Source: Teaching and Teacher Education 57 (2016) 39-50
(Reviewed by the Portal Team)
This study examined how Chinese teachers perform on Classroom Assessment Scoring System (CLASS) measures. The study also examined Chinese teachers' quality of interactions across settings (i.e., whole-group teaching, free play, routine/care, and outdoor play) and activities (i.e., language, math, science, art, and others) for future professional development considerations. Finally, the authors were interested in finding out any teacher-related variables (i.e., major of first and highest educational level, first degree, frequency and duration of in-service training and teaching experience) that might contribute to teachers' better instructional supports in the classrooms.
The authors observed 180 female teachers from early childhood classrooms in the southern coast of China-Guangdong. The majority of the participants had a high-school diploma equivalent as their first degree, majoring in early childhood education (ECE). Most participants obtained an associate degree or above through continuing education, majoring in ECE or related fields.
The authors collected data by using Classroom Assessment Scoring System (CLASS).
The results showed that Chinese teachers were successful in building a warm and supportive relationship with children and managing behavioral aspect of classroom; however, they did poorly in dimensions of instructional support. It was found that all teachers were more effective at promoting children's development in structured activities than unstructured activities.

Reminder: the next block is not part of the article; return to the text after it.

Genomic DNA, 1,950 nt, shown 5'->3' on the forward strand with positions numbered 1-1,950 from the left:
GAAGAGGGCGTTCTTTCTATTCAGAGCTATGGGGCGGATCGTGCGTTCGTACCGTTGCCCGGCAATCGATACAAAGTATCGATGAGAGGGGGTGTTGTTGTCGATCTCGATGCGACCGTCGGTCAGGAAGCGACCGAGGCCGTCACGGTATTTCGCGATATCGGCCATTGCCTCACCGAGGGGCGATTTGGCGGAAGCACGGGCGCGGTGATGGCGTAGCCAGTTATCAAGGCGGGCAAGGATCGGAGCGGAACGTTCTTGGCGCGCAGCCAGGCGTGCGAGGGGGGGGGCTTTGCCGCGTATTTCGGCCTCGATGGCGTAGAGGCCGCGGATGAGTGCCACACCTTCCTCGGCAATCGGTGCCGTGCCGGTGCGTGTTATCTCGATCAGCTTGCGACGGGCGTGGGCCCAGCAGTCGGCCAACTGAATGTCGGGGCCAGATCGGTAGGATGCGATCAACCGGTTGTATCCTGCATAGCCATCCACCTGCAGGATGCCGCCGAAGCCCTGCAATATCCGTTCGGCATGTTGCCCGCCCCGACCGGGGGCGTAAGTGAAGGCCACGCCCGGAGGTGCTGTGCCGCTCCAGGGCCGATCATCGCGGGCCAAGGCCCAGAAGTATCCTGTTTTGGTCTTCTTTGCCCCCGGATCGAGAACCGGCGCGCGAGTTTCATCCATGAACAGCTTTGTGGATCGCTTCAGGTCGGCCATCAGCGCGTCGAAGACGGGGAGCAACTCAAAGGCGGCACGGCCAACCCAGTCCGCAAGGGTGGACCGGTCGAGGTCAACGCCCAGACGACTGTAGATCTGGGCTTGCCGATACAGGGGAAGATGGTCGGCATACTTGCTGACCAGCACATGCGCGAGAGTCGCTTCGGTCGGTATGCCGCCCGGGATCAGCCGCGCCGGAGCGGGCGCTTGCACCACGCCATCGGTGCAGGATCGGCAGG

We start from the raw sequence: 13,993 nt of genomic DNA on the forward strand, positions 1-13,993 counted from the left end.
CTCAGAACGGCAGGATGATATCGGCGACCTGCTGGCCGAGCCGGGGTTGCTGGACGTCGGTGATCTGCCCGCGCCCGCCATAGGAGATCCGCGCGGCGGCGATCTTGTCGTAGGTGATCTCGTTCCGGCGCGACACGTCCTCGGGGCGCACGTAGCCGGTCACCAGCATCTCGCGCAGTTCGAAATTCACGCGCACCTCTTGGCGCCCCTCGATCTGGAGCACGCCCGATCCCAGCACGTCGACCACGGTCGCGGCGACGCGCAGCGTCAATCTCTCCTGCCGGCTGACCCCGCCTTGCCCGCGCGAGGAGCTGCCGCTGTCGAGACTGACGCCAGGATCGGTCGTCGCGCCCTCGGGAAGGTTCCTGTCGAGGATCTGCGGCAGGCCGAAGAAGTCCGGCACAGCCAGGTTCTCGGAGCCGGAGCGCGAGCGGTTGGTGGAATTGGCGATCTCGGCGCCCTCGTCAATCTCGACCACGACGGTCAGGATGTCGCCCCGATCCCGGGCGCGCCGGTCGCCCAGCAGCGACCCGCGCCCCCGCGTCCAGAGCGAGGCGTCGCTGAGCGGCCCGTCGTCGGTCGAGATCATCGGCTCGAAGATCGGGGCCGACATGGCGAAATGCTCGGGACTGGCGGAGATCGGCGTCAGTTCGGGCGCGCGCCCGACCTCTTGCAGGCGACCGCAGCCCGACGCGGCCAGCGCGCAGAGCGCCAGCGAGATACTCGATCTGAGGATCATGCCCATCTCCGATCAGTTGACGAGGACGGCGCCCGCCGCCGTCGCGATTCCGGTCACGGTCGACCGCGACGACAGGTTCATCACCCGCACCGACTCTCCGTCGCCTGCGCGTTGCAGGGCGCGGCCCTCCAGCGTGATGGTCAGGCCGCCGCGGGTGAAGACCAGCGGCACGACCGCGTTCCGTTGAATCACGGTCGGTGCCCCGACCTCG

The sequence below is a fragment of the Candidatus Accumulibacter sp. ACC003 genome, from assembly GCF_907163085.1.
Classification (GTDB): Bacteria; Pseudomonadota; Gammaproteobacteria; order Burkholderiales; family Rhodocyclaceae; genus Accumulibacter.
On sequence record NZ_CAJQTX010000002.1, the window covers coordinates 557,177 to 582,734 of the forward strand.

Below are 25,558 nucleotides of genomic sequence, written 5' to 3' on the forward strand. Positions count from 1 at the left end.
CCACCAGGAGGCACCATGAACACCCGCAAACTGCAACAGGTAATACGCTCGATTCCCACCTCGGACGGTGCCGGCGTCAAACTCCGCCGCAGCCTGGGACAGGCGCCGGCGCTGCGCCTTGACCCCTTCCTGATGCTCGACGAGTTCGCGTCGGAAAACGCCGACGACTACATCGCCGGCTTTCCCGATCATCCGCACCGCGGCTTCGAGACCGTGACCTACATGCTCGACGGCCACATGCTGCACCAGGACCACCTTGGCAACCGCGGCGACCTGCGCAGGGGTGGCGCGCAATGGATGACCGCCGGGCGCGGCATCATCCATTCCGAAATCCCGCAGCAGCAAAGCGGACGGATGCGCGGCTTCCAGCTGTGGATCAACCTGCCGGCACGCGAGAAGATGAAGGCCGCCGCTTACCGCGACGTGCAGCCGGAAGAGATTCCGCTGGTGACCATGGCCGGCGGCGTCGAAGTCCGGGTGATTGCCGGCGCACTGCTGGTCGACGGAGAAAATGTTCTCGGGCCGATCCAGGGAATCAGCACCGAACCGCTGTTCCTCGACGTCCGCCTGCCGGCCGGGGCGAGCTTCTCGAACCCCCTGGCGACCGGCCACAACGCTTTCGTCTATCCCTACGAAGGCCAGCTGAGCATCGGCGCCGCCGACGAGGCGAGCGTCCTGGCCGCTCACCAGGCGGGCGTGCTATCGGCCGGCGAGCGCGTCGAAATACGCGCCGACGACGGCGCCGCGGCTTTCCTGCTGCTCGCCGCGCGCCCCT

The authors also found that Chinese teachers scored lower on instruction support quality compared to international colleagues. It was found that Chinese teachers' lowest CLASS performance, especially for instructional support, occurred during art activities.
Finally, the authors identified that no teacher-related variables except for their years of teaching were associated with classroom instructional quality. This finding suggests that professional development activities have not focused on critical competencies skills teachers need to improve their practice or student learning.
These results have important implications for consideration of early childhood teacher preparation programs in China.
The authors argue that improving Chinese teachers' levels of instructional support is the key to improving quality-learning experiences for all Chinese children.
The authors also note that Chinese teachers need to develop competencies to provide high instructional support during both structured group lessons and less structured settings such as free play, outdoor play, and routine/care.